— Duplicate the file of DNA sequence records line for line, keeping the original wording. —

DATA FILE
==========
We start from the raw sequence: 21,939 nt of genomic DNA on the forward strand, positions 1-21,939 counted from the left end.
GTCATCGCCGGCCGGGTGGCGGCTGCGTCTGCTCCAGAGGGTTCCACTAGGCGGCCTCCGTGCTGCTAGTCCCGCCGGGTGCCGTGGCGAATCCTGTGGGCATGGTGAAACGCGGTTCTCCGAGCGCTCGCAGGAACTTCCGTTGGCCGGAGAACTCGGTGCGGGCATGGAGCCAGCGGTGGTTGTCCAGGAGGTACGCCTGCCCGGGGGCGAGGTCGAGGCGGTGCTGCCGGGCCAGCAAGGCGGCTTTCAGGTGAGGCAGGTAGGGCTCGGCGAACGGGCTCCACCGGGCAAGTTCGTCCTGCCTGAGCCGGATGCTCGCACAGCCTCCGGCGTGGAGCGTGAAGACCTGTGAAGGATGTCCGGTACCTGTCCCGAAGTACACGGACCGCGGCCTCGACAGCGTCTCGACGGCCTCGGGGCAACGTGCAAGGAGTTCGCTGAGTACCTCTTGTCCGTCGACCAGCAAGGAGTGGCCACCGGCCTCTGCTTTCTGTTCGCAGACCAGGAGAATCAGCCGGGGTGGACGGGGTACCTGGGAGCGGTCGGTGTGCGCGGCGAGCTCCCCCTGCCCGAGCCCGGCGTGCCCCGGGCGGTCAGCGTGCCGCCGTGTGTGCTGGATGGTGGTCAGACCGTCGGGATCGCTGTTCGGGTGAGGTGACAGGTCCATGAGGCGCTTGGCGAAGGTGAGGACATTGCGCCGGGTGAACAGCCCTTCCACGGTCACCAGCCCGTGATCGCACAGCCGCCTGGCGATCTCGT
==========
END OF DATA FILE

We start from the raw sequence: 21,939 nt of genomic DNA on the forward strand, positions 1-21,939 counted from the left end.
GTCATCGCCGGCCGGGTGGCGGCTGCGTCTGCTCCAGAGGGTTCCACTAGGCGGCCTCCGTGCTGCTAGTCCCGCCGGGTGCCGTGGCGAATCCTGTGGGCATGGTGAAACGCGGTTCTCCGAGCGCTCGCAGGAACTTCCGTTGGCCGGAGAACTCGGTGCGGGCATGGAGCCAGCGGTGGTTGTCCAGGAGGTACGCCTGCCCGGGGGCGAGGTCGAGGCGGTGCTGCCGGGCCAGCAAGGCGGCTTTCAGGTGAGGCAGGTAGGGCTCGGCGAACGGGCTCCACCGGGCAAGTTCGTCCTGCCTGAGCCGGATGCTCGCACAGCCTCCGGCGTGGAGCGTGAAGACCTGTGAAGGATGTCCGGTACCTGTCCCGAAGTACACGGACCGCGGCCTCGACAGCGTCTCGACGGCCTCGGGGCAACGTGCAAGGAGTTCGCTGAGTACCTCTTGTCCGTCGACCAGCAAGGAGTGGCCACCGGCCTCTGCTTTCTGTTCGCAGACCAGGAGAATCAGCCGGGGTGGACGGGGTACCTGGGAGCGGTCGGTGTGCGCGGCGAGCTCCCCCTGCCCGAGCCCGGCGTGCCCCGGGCGGTCAGCGTGCCGCCGTGTGTGCTGGATGGTGGTCAGACCGTCGGGATCGCTGTTCGGGTGAGGTGACAGGTCCATGAGGCGCTTGGCGAAGGTGAGGACATTGCGCCGGGTGAACAGCCCTTCCACGGTCACCAGCCCGTGATCGCACAGCCGCCTGGCGATCTCGT